Jake Delhomme was back and Panthers fans got every bit of flash and enthusiasm we were missing from the season prior. The offense would drive down the field. But the Chargers defense would hold their own at the end and kept themselves capable of taking the lead. With a 9-point lead in the fourth quarter, it seemed like the Panthers would be able to get it done and finish with a strong upset (not exactly Giants versus Patriots kind of upset but still great). Of course, Philip Rivers and the Chargers were not going down easily and they didn't. They came back and took a 24-19 lead after a pair of touchdowns. San Diego even seemed to win the game with barely over two minutes remaining when a fumble went to the Chargers defense. The play was ruled an incomplete pass and we got some more football.
The frustrated offense made the most of their opportunity and drove down the field. Jake was back and he was going to prove it in a big way. They got to the 14 with two seconds remaining. Then Delhomme slung the pass to the endzone where Dante Rosario jumped for a Jimmy Graham style catch to snatch an upset win in San Diego on week one.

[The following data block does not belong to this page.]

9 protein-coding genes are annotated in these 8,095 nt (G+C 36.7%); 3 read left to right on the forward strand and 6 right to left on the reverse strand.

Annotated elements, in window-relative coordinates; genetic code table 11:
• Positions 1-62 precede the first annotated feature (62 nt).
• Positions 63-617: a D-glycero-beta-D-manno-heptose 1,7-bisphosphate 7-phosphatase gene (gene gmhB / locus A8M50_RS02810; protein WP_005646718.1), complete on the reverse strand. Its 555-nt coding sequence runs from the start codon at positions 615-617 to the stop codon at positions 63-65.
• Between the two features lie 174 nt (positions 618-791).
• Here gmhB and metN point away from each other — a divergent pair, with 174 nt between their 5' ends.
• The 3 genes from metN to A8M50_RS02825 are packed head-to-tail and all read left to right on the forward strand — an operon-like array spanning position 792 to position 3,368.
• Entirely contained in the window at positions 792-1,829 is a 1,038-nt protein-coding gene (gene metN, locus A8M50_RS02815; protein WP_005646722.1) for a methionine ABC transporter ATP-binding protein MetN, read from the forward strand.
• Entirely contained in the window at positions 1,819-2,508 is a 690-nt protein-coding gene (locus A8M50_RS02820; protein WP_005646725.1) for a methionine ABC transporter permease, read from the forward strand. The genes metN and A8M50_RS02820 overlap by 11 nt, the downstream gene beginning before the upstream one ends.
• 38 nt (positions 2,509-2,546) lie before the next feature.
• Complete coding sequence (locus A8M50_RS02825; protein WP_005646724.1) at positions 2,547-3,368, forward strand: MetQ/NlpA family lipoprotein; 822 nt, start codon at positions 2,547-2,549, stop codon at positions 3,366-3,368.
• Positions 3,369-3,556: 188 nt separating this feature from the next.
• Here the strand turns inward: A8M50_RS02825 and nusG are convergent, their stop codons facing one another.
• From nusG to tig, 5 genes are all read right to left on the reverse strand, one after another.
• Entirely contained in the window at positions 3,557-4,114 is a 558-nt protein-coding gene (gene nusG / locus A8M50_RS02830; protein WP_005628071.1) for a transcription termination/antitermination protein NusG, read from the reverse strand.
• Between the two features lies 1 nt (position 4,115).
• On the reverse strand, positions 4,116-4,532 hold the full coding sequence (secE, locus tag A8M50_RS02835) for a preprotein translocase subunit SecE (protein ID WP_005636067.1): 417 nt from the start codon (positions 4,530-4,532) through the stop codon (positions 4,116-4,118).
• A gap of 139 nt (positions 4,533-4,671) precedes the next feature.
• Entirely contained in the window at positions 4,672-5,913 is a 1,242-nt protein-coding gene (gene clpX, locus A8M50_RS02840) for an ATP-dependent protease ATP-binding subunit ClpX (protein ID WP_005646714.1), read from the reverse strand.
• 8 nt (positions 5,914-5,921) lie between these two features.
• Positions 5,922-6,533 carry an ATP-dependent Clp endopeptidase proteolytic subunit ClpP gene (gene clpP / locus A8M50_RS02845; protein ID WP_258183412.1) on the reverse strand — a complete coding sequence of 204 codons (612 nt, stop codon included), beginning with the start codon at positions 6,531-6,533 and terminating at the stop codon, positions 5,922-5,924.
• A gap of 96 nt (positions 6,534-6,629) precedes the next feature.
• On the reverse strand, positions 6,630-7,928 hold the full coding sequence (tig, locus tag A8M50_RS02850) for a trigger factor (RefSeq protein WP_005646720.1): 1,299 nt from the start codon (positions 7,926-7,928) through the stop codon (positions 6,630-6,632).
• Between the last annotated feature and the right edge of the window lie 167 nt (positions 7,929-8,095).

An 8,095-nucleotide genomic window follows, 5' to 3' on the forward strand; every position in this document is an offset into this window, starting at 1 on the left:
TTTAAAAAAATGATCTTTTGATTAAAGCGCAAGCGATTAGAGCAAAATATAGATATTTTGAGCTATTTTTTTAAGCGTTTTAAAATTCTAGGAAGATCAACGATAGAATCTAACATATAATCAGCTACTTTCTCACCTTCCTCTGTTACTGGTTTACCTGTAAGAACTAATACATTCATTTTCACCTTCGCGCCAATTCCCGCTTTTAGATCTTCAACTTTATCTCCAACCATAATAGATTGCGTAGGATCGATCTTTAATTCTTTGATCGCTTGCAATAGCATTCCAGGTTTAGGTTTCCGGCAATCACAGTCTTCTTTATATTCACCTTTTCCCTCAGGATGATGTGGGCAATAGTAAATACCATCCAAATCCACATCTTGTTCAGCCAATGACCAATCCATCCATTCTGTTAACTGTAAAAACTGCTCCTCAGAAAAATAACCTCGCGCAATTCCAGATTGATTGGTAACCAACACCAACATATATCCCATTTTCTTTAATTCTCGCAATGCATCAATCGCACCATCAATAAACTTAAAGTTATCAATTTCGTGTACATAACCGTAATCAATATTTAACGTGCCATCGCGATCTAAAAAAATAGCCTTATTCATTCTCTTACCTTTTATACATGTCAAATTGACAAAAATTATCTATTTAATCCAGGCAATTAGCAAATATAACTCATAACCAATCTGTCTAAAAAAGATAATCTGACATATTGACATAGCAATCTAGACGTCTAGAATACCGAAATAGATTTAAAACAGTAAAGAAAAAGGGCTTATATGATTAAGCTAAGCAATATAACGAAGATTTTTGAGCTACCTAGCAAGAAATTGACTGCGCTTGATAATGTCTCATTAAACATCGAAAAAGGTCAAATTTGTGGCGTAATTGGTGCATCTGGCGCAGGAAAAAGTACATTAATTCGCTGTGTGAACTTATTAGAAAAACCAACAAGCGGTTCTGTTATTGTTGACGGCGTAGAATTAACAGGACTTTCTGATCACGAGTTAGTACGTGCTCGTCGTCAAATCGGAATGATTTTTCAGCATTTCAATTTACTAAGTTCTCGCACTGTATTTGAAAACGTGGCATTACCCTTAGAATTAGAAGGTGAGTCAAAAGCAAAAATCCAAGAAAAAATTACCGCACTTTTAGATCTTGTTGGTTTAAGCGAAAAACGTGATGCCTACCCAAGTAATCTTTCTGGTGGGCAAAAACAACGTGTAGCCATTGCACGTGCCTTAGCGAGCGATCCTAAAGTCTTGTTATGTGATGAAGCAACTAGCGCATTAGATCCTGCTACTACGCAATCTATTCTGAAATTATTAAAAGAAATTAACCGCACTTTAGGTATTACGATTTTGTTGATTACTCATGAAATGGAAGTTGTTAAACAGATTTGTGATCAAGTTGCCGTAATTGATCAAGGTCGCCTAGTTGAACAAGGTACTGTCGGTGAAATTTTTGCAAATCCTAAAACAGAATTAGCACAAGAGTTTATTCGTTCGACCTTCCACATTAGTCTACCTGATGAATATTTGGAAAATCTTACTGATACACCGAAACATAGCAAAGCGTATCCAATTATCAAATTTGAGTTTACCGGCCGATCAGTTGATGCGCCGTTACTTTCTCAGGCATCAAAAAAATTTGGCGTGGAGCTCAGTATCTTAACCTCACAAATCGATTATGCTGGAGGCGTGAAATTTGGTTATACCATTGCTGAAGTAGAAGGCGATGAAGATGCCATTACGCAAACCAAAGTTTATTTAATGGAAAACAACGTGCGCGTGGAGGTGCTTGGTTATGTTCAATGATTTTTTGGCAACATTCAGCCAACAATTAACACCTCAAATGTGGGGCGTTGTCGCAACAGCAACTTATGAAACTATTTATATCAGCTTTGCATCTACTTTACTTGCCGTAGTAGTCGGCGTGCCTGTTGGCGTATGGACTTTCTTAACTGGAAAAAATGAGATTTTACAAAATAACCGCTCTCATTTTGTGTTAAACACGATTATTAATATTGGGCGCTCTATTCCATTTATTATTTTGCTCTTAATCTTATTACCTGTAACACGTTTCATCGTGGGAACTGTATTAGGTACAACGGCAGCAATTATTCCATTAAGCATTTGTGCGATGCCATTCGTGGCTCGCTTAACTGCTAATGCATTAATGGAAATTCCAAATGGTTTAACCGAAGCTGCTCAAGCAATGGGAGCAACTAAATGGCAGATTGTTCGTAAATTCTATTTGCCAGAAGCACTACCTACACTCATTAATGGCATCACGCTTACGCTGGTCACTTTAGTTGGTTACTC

Without the star receiver, Steve Smith, it would seem like the Panthers did not have much reason for optimism. But that was clearly not the case. Julius Peppers was there. Chris Gamble and Ken Lucas, both of whom led the NFC three years prior to that game in interceptions, were tag-teaming again. Double Trouble kicked off that game. And the Panthers got one more season out of Jake Delhomme.
Hope is only absent when we look through the lenses of routine. But hope is not meant to be routine. It is meant to reveal the unexpected and surprise us.